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US court orders Toyota to pay $11 mn for fatal accident

Washington, Feb 4
A jury in  Minneapolis has found Toyota partially responsible for a 2006 accident which left three people dead, and ordered the Japanese carmaker to pay $11 million in damages, according to media reports.

The jury said Tuesday that the 1996 Toyota Camry had a design defect which was partly to blame for the crash in which three people died, including two young children.

But the jury also found Koua Fong Lee, the car's driver, 40 percent responsible for the collision with another vehicle in which Javis Trice-Adams, his son Javis Adams and his nephew Devyn Bolton died.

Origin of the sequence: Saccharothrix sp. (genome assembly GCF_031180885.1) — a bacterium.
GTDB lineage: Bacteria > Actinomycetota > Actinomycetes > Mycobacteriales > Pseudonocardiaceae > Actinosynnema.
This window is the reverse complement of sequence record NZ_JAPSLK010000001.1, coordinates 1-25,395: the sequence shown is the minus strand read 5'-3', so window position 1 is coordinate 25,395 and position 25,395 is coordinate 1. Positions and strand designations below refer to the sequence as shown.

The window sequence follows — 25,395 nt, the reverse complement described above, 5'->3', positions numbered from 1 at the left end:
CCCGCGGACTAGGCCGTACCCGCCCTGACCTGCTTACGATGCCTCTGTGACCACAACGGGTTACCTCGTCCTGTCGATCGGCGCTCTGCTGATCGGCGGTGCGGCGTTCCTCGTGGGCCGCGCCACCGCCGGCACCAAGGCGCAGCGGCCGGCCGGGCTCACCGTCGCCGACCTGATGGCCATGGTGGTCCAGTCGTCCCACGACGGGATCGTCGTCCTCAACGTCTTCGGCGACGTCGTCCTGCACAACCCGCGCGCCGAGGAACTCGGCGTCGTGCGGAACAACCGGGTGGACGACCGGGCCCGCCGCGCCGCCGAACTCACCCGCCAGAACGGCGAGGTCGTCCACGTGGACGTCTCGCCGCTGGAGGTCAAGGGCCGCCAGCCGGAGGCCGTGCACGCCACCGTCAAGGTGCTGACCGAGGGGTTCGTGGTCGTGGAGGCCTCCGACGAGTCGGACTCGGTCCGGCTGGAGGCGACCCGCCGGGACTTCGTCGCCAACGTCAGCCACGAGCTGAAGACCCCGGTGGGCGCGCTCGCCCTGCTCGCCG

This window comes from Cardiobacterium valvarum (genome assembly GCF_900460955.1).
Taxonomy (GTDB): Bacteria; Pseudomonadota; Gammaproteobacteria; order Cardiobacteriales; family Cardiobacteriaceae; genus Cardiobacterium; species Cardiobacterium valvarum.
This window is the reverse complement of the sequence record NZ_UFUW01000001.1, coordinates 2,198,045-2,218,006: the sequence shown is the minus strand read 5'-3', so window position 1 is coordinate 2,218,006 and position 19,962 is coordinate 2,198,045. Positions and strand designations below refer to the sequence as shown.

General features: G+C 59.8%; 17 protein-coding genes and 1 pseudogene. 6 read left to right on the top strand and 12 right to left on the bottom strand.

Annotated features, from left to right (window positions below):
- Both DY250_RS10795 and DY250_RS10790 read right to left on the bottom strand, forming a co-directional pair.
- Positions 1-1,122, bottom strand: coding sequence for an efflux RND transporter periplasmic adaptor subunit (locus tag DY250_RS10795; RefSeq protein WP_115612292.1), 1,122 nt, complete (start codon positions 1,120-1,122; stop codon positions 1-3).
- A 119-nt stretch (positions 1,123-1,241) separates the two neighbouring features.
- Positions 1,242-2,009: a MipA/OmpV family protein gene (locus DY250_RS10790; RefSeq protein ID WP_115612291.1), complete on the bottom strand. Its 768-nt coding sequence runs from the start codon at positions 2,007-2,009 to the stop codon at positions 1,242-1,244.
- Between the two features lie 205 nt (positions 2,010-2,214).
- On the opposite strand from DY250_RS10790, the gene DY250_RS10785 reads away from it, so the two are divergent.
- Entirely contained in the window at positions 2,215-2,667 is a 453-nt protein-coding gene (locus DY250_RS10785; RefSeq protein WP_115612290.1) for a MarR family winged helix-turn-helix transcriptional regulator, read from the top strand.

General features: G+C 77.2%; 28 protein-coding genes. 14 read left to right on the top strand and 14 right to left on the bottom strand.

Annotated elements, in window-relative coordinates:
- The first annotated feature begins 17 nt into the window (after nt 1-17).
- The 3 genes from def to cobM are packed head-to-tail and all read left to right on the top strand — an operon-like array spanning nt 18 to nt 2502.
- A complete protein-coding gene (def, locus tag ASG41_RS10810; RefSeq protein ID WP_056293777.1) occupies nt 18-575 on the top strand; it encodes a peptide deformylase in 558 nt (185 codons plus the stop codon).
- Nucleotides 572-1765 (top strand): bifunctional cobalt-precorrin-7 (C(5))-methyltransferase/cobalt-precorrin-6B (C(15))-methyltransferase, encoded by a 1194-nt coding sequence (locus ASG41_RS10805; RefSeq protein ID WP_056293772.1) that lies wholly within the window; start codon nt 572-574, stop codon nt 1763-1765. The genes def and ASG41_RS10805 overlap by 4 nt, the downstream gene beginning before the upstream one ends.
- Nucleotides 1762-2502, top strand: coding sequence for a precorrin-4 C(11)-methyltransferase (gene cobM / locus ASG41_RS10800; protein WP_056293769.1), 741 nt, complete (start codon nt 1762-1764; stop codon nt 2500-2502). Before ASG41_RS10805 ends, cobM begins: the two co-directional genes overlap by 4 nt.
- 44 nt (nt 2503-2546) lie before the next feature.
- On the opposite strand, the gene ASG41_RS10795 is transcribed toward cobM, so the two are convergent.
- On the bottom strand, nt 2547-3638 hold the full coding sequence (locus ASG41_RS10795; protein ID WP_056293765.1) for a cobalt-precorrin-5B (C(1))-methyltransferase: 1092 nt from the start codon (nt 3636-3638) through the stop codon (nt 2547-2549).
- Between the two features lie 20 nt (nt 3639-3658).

The court ordered Toyota to pay $2 million to Lee and the remaining sum to the victims' families.

Lee argued that the accident was caused by a design flaw in the car that caused it to accelerate suddenly.

After the crash, Lee was convicted of responsibility for the accident and sent to prison.

However, after serving two-and-a-half-years in prison, the prosecution decided to award him a retrial when it discovered numerous reports of sudden acceleration problems in Toyota cars.

The Japanese company has denied that Lee's car was not subjected to the recalls of many of its vehicles over acceleration issues.